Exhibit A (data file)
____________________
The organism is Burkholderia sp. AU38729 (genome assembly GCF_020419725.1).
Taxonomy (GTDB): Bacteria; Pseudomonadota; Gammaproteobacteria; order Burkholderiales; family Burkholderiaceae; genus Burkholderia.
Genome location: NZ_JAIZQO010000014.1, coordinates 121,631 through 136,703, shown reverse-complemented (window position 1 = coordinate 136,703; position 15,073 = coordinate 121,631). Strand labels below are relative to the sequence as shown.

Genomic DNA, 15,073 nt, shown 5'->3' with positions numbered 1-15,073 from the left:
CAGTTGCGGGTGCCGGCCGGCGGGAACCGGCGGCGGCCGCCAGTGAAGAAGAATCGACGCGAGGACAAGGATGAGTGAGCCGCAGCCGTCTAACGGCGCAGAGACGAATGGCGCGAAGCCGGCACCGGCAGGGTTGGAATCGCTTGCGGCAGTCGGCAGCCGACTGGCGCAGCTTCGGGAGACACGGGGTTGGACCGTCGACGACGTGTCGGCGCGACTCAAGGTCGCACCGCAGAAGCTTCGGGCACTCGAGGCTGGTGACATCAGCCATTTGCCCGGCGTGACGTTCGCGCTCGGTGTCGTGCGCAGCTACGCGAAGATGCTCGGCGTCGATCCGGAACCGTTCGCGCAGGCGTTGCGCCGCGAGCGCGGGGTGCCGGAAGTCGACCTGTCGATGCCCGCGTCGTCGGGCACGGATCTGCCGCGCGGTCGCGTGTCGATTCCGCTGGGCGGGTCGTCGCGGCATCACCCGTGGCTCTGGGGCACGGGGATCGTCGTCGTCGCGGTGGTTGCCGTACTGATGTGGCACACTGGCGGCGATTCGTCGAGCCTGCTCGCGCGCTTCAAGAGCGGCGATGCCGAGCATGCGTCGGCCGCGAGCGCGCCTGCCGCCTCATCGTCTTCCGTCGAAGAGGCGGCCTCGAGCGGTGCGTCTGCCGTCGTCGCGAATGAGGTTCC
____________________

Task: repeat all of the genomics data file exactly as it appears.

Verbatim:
The organism is Burkholderia sp. AU38729 (genome assembly GCF_020419725.1).
Taxonomy (GTDB): Bacteria; Pseudomonadota; Gammaproteobacteria; order Burkholderiales; family Burkholderiaceae; genus Burkholderia.
Genome location: NZ_JAIZQO010000014.1, coordinates 121,631 through 136,703, shown reverse-complemented (window position 1 = coordinate 136,703; position 15,073 = coordinate 121,631). Strand labels below are relative to the sequence as shown.

Genomic DNA, 15,073 nt, shown 5'->3' with positions numbered 1-15,073 from the left:
CAGTTGCGGGTGCCGGCCGGCGGGAACCGGCGGCGGCCGCCAGTGAAGAAGAATCGACGCGAGGACAAGGATGAGTGAGCCGCAGCCGTCTAACGGCGCAGAGACGAATGGCGCGAAGCCGGCACCGGCAGGGTTGGAATCGCTTGCGGCAGTCGGCAGCCGACTGGCGCAGCTTCGGGAGACACGGGGTTGGACCGTCGACGACGTGTCGGCGCGACTCAAGGTCGCACCGCAGAAGCTTCGGGCACTCGAGGCTGGTGACATCAGCCATTTGCCCGGCGTGACGTTCGCGCTCGGTGTCGTGCGCAGCTACGCGAAGATGCTCGGCGTCGATCCGGAACCGTTCGCGCAGGCGTTGCGCCGCGAGCGCGGGGTGCCGGAAGTCGACCTGTCGATGCCCGCGTCGTCGGGCACGGATCTGCCGCGCGGTCGCGTGTCGATTCCGCTGGGCGGGTCGTCGCGGCATCACCCGTGGCTCTGGGGCACGGGGATCGTCGTCGTCGCGGTGGTTGCCGTACTGATGTGGCACACTGGCGGCGATTCGTCGAGCCTGCTCGCGCGCTTCAAGAGCGGCGATGCCGAGCATGCGTCGGCCGCGAGCGCGCCTGCCGCCTCATCGTCTTCCGTCGAAGAGGCGGCCTCGAGCGGTGCGTCTGCCGTCGTCGCGAATGAGGTTCC